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Blink of an Eye uses high tech to appeal to the compulsion we all feel to play with our own shadows. It is a projector screen shaped like a giant eye that the artist, Erin Taylor, sets up at festivals to provide an interactive arts experience. Some people create simple hand puppets. Some do elaborate shadow dances. 

Quilt Squares | Arts After School

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Visiting teaching artist Devonna Hisel visited Sand Gap Elementary to work with third-grade teacher Lisa Young and her students on a quilting project. Students worked on an 8-by-11 landscape quilt using a sewing machine, and Hisel describes how she relates the project to the students’ Appalachian heritage. Young details her plans for next year’s art club and talks about what students gain from art.

Jack Frosty

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Learn the history behind the classic children's songs "Frosty the Snowman" and "Peter Cottontail" through the eyes of lyricist Jack Rollins.

Derby Ram | Early America

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Folksinger Mike Seeger performs the English-American song “Derby Ram” for a group of students who sing, stomp, and clap along. Seeger explains, “Exaggeration is the core of this English-American song reputed to be one of George Washington’s favorites. I’ve been singing this version since I was about 12.” The guitar and harmonica are featured instruments.

Shady Grove/Bandyrowe | Kentucky/Appalachian Culture

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In this video folksinger Jean Ritchie performs the Appalachian tune “Shady Grove,” a traditional song she learned from her family. Then she performs “Bandyrowe,” a song for which she made up verses to help get her two sons to sleep when they were very young. Ritchie accompanies herself on the lap dulcimer.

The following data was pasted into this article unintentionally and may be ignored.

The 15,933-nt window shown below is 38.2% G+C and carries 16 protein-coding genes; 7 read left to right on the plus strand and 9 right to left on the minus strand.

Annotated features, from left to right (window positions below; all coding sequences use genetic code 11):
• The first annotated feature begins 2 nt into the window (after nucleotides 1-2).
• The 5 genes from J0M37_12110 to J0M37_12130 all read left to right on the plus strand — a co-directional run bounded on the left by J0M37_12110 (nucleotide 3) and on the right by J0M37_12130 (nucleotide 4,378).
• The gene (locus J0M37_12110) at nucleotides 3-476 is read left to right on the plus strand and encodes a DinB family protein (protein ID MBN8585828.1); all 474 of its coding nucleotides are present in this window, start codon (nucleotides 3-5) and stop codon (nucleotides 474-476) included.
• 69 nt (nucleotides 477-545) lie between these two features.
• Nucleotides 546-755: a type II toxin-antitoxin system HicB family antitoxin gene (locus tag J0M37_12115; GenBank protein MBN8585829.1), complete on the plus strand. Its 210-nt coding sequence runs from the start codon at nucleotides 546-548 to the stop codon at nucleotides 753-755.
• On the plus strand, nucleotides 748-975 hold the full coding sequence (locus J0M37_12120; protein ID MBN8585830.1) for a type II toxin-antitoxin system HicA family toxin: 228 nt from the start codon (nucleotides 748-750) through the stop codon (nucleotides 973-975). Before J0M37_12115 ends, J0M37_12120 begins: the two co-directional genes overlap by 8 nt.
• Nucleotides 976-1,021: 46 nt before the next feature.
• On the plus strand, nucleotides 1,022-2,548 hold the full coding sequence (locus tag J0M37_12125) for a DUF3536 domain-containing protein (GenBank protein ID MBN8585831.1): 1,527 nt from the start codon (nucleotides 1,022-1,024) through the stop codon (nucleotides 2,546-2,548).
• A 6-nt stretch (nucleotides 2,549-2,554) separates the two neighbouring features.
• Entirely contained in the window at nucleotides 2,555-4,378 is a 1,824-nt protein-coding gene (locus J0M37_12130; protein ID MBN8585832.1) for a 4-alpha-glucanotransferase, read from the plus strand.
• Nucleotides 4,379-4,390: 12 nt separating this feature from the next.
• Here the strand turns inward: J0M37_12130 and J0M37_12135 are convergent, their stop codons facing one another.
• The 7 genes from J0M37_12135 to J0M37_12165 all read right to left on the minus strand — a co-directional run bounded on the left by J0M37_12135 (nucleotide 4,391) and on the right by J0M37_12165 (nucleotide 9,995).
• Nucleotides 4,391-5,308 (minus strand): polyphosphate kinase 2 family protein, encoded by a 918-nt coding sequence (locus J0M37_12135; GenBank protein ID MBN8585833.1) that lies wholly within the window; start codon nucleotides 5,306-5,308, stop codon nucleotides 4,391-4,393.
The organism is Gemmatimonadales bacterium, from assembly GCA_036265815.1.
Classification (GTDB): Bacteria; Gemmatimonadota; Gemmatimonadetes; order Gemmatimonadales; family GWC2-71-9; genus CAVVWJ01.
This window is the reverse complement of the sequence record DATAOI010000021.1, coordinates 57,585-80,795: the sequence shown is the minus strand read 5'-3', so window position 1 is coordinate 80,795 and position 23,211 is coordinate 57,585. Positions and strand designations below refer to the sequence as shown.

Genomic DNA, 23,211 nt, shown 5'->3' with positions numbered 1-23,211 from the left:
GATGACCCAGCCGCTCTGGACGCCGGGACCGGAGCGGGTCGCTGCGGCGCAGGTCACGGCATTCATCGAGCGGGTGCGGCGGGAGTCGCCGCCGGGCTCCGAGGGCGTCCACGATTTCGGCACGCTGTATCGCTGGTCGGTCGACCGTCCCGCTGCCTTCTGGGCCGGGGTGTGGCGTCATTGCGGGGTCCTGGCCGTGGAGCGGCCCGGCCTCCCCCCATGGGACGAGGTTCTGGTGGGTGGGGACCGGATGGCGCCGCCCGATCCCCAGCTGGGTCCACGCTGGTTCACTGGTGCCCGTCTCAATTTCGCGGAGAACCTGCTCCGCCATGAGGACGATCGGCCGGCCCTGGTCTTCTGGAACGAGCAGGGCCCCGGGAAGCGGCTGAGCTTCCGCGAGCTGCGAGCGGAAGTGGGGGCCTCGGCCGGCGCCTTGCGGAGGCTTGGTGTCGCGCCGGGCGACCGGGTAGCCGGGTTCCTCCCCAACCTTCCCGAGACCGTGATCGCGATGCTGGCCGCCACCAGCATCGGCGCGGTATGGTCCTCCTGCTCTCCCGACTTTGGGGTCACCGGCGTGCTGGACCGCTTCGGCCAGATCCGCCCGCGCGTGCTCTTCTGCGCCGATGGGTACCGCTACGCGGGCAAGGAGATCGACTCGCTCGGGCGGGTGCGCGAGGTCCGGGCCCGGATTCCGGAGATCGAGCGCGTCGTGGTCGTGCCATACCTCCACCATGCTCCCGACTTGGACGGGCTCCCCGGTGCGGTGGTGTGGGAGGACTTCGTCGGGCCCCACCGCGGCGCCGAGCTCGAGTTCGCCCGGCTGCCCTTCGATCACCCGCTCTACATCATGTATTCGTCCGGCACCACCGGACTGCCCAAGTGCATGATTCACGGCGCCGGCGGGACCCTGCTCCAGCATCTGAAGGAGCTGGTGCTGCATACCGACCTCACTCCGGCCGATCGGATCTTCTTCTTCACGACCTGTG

ZOOM | Experimenting with a Glass Xylophone

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The cast investigates how the pitch of sound changes when they strike a variety of glasses filled with different amounts and types of liquids in this video segment adapted from ZOOM. When you hit an empty glass with a spoon, both the glass and the air inside it vibrate. You hear these vibrations as sound through the air.

Kerry Laitala: Visual Arts (Film)

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In this Spark video produced by KQED, meet experimental filmmaker, Kerry Laitala. Laitala hand-builds her films, manipulating the surface of the celluloid and exposing each frame individually to create works that stand at the edge of film and art.

All About Opera with Jennifer Cherest

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Meet opera singer Jennifer Cherest, an award-winning soprano who has performed at an array of opera companies in this media gallery from Art School produced by KQED. Jennifer discusses her approach to singing, and her connection to pop singers like Christina Aguilera and Mariah Carey. Jennifer is part of the San Francisco Opera's Adler Fellowship program, which is a two-year artist residency for the most advanced young artists. Jennifer demonstrates how she warms up her voice for a day of rehearsals or performances.

Check out the entire collection of KQED Art School videos!

Daniel McCormick: Visual Arts (Sculpture)

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In this Spark video produced by KQED, follow environmental artist Daniel McCormick as he creates temporary sculptures in the creek beds of West Marin.